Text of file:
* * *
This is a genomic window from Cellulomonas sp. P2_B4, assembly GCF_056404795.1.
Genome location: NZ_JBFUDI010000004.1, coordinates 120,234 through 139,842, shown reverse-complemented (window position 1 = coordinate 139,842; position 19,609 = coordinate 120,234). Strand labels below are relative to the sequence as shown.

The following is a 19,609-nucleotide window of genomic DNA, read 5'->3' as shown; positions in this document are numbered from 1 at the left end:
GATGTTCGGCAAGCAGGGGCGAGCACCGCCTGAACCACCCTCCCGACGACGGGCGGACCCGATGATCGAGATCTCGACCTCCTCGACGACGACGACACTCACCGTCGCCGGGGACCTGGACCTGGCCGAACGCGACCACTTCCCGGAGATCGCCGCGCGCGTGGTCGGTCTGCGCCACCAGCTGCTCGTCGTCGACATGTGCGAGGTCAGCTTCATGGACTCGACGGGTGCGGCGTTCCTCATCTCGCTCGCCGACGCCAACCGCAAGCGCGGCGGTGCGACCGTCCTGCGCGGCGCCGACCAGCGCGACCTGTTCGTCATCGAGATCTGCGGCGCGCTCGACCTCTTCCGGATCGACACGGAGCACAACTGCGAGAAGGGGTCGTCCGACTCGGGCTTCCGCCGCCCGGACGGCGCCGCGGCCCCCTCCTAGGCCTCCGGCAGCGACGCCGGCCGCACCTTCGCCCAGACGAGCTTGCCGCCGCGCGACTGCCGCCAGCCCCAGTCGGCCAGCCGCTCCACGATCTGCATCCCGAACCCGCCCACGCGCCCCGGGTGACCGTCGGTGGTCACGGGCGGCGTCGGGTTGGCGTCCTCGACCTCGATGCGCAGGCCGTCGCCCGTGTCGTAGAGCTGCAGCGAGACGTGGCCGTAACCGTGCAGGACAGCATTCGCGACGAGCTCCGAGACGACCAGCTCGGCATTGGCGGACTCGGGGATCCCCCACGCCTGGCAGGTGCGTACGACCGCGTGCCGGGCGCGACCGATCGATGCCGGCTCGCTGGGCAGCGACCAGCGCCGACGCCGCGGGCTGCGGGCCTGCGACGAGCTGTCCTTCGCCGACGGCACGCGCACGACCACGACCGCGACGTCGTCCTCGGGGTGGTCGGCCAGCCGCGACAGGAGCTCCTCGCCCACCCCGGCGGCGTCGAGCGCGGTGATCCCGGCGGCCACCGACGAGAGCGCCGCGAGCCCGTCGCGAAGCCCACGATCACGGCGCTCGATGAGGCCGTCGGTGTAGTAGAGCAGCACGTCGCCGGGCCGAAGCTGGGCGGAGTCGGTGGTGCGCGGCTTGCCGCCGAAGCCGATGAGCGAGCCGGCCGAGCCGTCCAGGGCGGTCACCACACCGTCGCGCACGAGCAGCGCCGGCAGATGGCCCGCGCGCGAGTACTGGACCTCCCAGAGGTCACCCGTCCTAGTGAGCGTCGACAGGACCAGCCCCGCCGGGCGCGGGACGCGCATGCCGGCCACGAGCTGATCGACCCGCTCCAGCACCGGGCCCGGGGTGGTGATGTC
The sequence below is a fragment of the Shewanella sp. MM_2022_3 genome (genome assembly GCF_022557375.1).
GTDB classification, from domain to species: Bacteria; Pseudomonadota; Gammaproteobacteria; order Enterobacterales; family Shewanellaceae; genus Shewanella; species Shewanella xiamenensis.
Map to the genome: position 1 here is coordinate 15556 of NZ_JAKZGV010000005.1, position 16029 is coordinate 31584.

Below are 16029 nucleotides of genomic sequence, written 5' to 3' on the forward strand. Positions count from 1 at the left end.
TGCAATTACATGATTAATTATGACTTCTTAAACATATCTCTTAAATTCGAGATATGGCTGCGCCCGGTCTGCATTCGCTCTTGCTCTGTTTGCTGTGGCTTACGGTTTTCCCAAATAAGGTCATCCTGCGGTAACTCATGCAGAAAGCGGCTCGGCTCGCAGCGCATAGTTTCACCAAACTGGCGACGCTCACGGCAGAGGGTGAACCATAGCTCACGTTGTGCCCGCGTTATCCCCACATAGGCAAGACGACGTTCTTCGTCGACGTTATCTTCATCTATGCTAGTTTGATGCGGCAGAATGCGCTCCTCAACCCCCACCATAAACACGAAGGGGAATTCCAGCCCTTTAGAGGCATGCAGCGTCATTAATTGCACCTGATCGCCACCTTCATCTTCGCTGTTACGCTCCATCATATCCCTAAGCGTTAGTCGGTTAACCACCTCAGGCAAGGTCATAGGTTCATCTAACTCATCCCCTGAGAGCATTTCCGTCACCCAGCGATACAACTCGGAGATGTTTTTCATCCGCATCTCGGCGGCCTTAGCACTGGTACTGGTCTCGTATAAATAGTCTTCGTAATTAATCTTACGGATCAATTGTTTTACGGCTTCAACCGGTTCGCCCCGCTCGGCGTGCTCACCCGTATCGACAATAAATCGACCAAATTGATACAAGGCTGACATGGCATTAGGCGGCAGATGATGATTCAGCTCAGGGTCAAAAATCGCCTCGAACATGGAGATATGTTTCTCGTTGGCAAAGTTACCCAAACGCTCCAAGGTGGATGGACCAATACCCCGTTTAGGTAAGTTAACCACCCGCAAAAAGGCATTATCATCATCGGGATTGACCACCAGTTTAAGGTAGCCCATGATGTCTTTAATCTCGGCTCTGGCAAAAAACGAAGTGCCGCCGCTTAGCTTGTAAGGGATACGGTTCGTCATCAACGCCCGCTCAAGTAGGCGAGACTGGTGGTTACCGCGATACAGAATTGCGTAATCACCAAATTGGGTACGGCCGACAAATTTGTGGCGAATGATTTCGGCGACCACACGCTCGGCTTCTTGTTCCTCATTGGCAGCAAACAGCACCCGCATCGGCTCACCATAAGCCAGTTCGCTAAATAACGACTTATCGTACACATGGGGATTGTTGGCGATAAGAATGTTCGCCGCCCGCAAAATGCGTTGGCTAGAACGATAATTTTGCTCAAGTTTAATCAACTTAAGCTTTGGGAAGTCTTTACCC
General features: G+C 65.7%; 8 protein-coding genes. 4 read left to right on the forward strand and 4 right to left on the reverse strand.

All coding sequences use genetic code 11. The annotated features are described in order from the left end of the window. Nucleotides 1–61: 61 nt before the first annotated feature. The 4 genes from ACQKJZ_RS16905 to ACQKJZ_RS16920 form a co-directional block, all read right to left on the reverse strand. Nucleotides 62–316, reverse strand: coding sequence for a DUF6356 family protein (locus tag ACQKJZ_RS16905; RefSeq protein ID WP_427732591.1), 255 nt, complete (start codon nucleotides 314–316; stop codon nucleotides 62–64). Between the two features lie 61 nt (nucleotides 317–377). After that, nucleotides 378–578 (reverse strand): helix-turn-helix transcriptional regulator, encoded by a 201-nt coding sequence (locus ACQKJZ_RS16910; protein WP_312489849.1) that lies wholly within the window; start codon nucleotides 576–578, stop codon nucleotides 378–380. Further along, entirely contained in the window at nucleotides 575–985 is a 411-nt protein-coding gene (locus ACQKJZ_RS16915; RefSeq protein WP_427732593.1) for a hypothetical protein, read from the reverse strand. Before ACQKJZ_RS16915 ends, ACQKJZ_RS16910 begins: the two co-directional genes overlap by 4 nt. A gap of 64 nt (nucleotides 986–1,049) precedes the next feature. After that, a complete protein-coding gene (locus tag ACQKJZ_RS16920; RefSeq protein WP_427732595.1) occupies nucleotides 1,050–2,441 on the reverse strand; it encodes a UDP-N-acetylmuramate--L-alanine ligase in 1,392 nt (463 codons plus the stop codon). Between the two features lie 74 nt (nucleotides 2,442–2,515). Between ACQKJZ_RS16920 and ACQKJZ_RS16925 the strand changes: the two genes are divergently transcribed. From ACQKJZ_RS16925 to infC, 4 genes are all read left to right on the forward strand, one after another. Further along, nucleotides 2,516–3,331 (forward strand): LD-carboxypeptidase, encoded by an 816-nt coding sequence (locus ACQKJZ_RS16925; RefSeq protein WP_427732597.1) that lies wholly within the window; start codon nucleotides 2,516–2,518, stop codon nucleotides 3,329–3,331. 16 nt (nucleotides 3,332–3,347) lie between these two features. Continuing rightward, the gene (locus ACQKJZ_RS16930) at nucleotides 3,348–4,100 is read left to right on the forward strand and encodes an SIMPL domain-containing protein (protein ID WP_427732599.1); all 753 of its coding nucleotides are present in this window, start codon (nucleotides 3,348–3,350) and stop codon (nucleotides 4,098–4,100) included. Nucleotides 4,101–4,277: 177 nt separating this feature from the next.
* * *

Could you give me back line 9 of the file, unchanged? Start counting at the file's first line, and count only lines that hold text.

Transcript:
TGCAATTACATGATTAATTATGACTTCTTAAACATATCTCTTAAATTCGAGATATGGCTGCGCCCGGTCTGCATTCGCTCTTGCTCTGTTTGCTGTGGCTTACGGTTTTCCCAAATAAGGTCATCCTGCGGTAACTCATGCAGAAAGCGGCTCGGCTCGCAGCGCATAGTTTCACCAAACTGGCGACGCTCACGGCAGAGGGTGAACCATAGCTCACGTTGTGCCCGCGTTATCCCCACATAGGCAAGACGACGTTCTTCGTCGACGTTATCTTCATCTATGCTAGTTTGATGCGGCAGAATGCGCTCCTCAACCCCCACCATAAACACGAAGGGGAATTCCAGCCCTTTAGAGGCATGCAGCGTCATTAATTGCACCTGATCGCCACCTTCATCTTCGCTGTTACGCTCCATCATATCCCTAAGCGTTAGTCGGTTAACCACCTCAGGCAAGGTCATAGGTTCATCTAACTCATCCCCTGAGAGCATTTCCGTCACCCAGCGATACAACTCGGAGATGTTTTTCATCCGCATCTCGGCGGCCTTAGCACTGGTACTGGTCTCGTATAAATAGTCTTCGTAATTAATCTTACGGATCAATTGTTTTACGGCTTCAACCGGTTCGCCCCGCTCGGCGTGCTCACCCGTATCGACAATAAATCGACCAAATTGATACAAGGCTGACATGGCATTAGGCGGCAGATGATGATTCAGCTCAGGGTCAAAAATCGCCTCGAACATGGAGATATGTTTCTCGTTGGCAAAGTTACCCAAACGCTCCAAGGTGGATGGACCAATACCCCGTTTAGGTAAGTTAACCACCCGCAAAAAGGCATTATCATCATCGGGATTGACCACCAGTTTAAGGTAGCCCATGATGTCTTTAATCTCGGCTCTGGCAAAAAACGAAGTGCCGCCGCTTAGCTTGTAAGGGATACGGTTCGTCATCAACGCCCGCTCAAGTAGGCGAGACTGGTGGTTACCGCGATACAGAATTGCGTAATCACCAAATTGGGTACGGCCGACAAATTTGTGGCGAATGATTTCGGCGACCACACGCTCGGCTTCTTGTTCCTCATTGGCAGCAAACAGCACCCGCATCGGCTCACCATAAGCCAGTTCGCTAAATAACGACTTATCGTACACATGGGGATTGTTGGCGATAAGAATGTTCGCCGCCCGCAAAATGCGTTGGCTAGAACGATAATTTTGCTCAAGTTTAATCAACTTAAGCTTTGGGAAGTCTTTACCC